How can CMOs make a difference and enable better marketing processes/martech choices and marketing alignment? What are some of the fundamentals that CMOs today should follow here?
We need to prioritize the human relationship aspect between brands and customers. To ensure that customer experience remains consistent and uninterrupted, it’s critical to have marketing technology in place that can support a reduced budget and workforce before uncertainty strikes – whether it be a pandemic, recession, or something else.
Place greater emphasis on developing your brand’s category-creation opportunity. Stand for something. Be unique within a crowded space – you’ll see this focus accelerating over the next few years. It’s already underway. Almost overnight it seems that B2B brands have shifted from expensive brand campaigns to expansive thought leadership campaigns that give a platform to several voices within the company. There’s never been a worse time to be a B2B social media manager trying to get attention; and there’s never been a better time to be an employee at the company lifting your voice and getting noticed.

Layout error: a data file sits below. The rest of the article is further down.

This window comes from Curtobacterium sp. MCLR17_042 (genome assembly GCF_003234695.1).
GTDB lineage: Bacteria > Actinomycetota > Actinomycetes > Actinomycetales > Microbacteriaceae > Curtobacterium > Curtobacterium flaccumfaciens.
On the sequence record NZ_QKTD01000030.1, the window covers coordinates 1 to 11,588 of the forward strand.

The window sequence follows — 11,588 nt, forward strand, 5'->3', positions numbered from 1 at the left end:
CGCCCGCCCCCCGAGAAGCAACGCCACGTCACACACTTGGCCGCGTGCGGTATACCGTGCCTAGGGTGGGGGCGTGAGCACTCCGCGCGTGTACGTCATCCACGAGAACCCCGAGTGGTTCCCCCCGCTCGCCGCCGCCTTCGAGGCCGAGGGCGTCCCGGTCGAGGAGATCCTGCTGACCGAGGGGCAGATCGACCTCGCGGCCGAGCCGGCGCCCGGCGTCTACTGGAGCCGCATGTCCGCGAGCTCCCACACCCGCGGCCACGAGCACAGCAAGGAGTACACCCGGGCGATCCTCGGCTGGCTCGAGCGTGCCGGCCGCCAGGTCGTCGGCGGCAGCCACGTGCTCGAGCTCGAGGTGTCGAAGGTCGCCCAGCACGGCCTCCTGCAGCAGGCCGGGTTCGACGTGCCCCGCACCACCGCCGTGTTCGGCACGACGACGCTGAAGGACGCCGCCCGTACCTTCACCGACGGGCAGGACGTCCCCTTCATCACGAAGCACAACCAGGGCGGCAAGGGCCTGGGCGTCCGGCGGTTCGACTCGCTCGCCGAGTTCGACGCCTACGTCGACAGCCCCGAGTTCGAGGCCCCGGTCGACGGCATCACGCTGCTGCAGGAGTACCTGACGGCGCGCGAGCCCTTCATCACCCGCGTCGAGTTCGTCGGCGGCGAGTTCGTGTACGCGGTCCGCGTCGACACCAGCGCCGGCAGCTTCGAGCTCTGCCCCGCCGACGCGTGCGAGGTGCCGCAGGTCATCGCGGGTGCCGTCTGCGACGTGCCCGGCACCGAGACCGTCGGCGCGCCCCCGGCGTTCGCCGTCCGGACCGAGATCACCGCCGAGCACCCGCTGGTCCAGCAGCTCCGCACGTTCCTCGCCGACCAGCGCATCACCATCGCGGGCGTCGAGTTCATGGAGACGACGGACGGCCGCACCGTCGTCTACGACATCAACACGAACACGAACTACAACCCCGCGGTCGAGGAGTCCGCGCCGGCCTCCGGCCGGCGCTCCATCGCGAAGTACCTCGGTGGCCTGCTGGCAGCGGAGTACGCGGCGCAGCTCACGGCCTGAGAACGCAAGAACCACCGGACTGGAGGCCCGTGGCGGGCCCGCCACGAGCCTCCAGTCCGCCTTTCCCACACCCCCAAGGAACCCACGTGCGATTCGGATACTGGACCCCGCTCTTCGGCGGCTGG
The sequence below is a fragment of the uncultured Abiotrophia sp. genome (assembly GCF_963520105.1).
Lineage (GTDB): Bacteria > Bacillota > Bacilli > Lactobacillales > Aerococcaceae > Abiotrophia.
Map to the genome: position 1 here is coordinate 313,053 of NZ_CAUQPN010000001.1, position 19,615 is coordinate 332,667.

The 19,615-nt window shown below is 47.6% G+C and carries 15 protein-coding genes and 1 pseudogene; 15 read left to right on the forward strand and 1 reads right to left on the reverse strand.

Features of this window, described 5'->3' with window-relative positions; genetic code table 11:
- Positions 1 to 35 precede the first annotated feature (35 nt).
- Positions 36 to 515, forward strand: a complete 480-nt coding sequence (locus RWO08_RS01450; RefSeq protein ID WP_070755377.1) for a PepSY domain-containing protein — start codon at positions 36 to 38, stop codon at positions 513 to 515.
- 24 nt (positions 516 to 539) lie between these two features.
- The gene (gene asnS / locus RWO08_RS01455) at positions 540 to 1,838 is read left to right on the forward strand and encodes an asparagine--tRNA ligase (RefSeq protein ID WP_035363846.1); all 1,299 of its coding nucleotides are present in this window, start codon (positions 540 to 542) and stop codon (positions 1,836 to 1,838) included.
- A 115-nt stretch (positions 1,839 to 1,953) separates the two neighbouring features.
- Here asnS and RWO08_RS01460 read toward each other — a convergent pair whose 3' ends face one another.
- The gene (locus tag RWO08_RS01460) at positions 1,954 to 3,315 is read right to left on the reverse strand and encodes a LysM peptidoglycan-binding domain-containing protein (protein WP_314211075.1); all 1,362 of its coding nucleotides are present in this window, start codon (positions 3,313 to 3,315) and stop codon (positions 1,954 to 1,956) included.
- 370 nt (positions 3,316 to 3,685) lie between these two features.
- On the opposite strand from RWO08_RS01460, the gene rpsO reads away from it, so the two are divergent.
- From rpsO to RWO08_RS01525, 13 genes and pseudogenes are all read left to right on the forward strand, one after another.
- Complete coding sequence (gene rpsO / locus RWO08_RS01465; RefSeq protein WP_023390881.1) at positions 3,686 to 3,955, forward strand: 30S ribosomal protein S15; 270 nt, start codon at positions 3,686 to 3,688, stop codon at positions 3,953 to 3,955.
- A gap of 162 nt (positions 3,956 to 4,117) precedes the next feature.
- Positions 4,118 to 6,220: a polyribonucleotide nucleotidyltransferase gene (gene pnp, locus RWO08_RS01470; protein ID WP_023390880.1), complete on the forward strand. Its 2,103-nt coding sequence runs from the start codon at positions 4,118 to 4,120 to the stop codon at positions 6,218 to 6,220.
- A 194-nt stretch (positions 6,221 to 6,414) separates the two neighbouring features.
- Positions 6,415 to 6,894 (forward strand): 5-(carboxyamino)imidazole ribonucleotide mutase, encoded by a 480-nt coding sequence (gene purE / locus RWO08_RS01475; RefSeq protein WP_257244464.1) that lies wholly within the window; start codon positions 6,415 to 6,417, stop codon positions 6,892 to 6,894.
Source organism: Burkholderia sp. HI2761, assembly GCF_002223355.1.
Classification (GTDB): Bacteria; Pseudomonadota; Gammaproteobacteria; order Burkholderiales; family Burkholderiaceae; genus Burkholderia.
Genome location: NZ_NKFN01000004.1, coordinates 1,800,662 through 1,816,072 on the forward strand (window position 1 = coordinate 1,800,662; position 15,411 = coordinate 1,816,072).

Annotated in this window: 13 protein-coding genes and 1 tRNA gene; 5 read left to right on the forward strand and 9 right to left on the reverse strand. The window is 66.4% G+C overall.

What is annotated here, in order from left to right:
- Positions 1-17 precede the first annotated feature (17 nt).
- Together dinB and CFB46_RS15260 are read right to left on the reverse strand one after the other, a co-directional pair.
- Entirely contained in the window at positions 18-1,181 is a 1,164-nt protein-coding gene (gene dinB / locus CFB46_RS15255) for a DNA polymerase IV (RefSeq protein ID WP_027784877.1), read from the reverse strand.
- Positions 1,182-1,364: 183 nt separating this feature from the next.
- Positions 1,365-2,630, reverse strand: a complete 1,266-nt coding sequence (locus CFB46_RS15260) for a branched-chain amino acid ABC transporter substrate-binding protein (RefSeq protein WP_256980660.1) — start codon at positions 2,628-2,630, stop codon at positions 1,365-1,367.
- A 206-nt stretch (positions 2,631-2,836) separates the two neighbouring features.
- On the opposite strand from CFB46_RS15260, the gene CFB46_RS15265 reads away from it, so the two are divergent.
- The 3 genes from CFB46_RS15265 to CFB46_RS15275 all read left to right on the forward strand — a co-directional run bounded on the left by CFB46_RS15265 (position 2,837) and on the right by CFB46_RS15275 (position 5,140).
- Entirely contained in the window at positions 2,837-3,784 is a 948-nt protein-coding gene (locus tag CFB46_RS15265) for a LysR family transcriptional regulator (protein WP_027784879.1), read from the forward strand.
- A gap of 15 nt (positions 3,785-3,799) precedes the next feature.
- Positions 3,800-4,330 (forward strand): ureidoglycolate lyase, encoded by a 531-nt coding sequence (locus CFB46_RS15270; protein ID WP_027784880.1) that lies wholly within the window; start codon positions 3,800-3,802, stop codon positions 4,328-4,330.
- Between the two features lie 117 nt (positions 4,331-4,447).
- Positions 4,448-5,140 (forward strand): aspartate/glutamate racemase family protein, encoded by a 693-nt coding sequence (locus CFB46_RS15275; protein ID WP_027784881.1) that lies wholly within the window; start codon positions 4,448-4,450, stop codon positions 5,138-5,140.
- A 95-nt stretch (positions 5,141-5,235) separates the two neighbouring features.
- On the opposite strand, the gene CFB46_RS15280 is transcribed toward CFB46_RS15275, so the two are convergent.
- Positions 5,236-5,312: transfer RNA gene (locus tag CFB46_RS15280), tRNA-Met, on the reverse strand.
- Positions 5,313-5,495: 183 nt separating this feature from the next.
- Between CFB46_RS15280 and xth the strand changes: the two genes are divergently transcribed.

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In what ways do you see B2B marketing shifting as a function and what key trends will redefine this space in the next few year?
It’s not marketing unless it’s driving one of three things: pipeline, category expansion, or company valuation. All credit to Christopher Lochhead for that perfect explanation. There are only 4 areas for a B2B marketer to focus on: Brand, Demand Generation, Product GTMs and Customer Success. If you can’t connect your activity and your martech emphasis to one of those categories, something is off. CMOs need to be measuring everything.
With ABM, it’s easy – or should be. With other categories like content creation or events, it takes more effort, but it’s just as important. We just built a point-scoring system for events to help us decide where to invest. Not perfect, but it provides directional decision making. CMOs. It’s critical your Marketing reporting connects to the Sales reporting. I find that it rarely does, even in large companies. It’s up to you to build that bridgework.